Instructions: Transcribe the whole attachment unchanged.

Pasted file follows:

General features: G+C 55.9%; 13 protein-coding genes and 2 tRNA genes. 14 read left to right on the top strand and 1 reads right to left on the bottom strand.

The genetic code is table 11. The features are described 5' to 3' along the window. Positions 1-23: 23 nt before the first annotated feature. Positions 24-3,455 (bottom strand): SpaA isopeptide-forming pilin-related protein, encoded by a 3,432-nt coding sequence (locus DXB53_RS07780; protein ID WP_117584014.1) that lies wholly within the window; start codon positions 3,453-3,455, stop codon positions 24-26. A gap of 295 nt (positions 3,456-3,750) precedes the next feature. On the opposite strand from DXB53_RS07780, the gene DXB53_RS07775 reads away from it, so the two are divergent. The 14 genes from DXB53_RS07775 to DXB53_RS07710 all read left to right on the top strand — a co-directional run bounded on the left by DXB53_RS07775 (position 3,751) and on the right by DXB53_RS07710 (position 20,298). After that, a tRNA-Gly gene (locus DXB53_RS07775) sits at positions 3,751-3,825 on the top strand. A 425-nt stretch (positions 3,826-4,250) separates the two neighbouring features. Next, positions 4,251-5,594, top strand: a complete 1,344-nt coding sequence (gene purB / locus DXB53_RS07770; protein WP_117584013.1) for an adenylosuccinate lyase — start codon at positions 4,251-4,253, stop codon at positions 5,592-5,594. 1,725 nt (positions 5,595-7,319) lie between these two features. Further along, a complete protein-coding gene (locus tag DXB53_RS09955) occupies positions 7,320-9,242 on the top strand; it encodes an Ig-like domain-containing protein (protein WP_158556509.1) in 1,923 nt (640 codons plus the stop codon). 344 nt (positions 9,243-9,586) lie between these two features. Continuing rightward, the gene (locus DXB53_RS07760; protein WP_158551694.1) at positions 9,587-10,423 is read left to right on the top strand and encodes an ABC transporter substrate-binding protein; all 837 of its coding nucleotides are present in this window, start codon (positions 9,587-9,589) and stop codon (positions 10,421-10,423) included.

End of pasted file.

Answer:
General features: G+C 55.9%; 13 protein-coding genes and 2 tRNA genes. 14 read left to right on the top strand and 1 reads right to left on the bottom strand.

The genetic code is table 11. The features are described 5' to 3' along the window. Positions 1-23: 23 nt before the first annotated feature. Positions 24-3,455 (bottom strand): SpaA isopeptide-forming pilin-related protein, encoded by a 3,432-nt coding sequence (locus DXB53_RS07780; protein ID WP_117584014.1) that lies wholly within the window; start codon positions 3,453-3,455, stop codon positions 24-26. A gap of 295 nt (positions 3,456-3,750) precedes the next feature. On the opposite strand from DXB53_RS07780, the gene DXB53_RS07775 reads away from it, so the two are divergent. The 14 genes from DXB53_RS07775 to DXB53_RS07710 all read left to right on the top strand — a co-directional run bounded on the left by DXB53_RS07775 (position 3,751) and on the right by DXB53_RS07710 (position 20,298). After that, a tRNA-Gly gene (locus DXB53_RS07775) sits at positions 3,751-3,825 on the top strand. A 425-nt stretch (positions 3,826-4,250) separates the two neighbouring features. Next, positions 4,251-5,594, top strand: a complete 1,344-nt coding sequence (gene purB / locus DXB53_RS07770; protein WP_117584013.1) for an adenylosuccinate lyase — start codon at positions 4,251-4,253, stop codon at positions 5,592-5,594. 1,725 nt (positions 5,595-7,319) lie between these two features. Further along, a complete protein-coding gene (locus tag DXB53_RS09955) occupies positions 7,320-9,242 on the top strand; it encodes an Ig-like domain-containing protein (protein WP_158556509.1) in 1,923 nt (640 codons plus the stop codon). 344 nt (positions 9,243-9,586) lie between these two features. Continuing rightward, the gene (locus DXB53_RS07760; protein WP_158551694.1) at positions 9,587-10,423 is read left to right on the top strand and encodes an ABC transporter substrate-binding protein; all 837 of its coding nucleotides are present in this window, start codon (positions 9,587-9,589) and stop codon (positions 10,421-10,423) included.